Women are the coveted demographic of the moment. Republican presidential candidates have been getting attention — both positive and negative — with their stances on birth control and abortion. President Obama is launching a big push to attract women voters — well timed, given that a recent Bloomberg National Poll showed his share of the female vote slipping from 56 percent in 2008 to 49 percent today. How important will women be this November, and how swingable is their vote?
“The two parties are using abortion and contraception as issues to appeal to two different groups of women voters,” explains Ange-Marie Hancock of the USC Dornsife College, an expert on women and politics. “The GOP is using abortion to fire up its female base to get out and vote, because they will almost always vote for the Republican candidate and they may not yet be as excited about the field. The Obama campaign is attempting to capitalize on the abortion and contraception issues because they are concerned about keeping independent women in their camp.
“In 2008, independent women broke by 10 points for Obama, and independent men by only five points,” Hancock notes. “So the Obama campaign is positioning this election to independent women voters as a choice between the president, who has gotten insurance companies to cover women’s regular contraception costs, and whichever of the four Republican candidates become the nominee, who have all promised to repeal that coverage.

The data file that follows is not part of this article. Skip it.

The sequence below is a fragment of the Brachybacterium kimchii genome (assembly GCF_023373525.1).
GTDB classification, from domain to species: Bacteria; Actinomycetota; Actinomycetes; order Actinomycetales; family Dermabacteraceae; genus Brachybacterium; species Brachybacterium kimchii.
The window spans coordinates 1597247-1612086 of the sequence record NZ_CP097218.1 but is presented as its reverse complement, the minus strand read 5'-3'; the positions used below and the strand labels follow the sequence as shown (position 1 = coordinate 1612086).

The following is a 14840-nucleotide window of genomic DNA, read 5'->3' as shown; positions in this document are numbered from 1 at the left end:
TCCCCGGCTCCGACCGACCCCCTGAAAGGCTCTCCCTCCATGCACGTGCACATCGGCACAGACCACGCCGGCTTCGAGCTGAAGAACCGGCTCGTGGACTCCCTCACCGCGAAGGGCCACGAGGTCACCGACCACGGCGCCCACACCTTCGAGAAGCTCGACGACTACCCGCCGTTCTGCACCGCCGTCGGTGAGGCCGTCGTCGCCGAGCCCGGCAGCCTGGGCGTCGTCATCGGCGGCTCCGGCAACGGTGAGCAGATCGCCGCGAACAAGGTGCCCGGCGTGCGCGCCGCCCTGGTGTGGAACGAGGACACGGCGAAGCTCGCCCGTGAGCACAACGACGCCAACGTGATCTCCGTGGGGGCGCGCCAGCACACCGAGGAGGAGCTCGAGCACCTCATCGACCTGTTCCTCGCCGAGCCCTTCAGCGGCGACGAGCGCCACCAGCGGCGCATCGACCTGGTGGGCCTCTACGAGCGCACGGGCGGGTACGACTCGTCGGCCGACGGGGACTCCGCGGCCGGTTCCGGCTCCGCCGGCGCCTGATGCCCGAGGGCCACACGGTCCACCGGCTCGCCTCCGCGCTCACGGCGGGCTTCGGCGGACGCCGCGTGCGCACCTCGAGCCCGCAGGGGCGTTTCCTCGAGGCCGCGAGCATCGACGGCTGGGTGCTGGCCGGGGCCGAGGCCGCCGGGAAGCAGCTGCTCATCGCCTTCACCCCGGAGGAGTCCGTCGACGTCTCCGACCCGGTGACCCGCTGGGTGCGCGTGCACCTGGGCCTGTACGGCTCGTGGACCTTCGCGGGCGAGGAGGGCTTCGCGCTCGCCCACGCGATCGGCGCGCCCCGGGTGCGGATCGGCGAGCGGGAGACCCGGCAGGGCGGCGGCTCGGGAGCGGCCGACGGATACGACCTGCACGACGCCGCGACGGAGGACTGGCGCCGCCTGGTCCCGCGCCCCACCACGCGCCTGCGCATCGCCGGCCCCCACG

Hancock says that voters of both genders dislike having government benefits taken away once they are in place — “case in point: Social Security is a sacred cow.” She adds: “Although both sides will pitch this as just a female issue, unlike abortion, which is far more rare, contraception coverage affects most voting adults — both women who have sex with men, and men who like to have sex with women — regardless of their religious beliefs or income. Contraception is a regular financial expense for sexually active adults, no less than gas for your car to get to work. Promising to take that coverage away by repealing health care reform can therefore hurt the GOP among women independents, and the Obama campaign wants to connect those dots for women voters.”
Ange-Marie Hancock is associate professor of Political Science at the USC Dornsife College of Letters, Arts and Sciences. Contact her at (213) 740-3297 (office), (310) 994-5563 (cell) or email@example.com.
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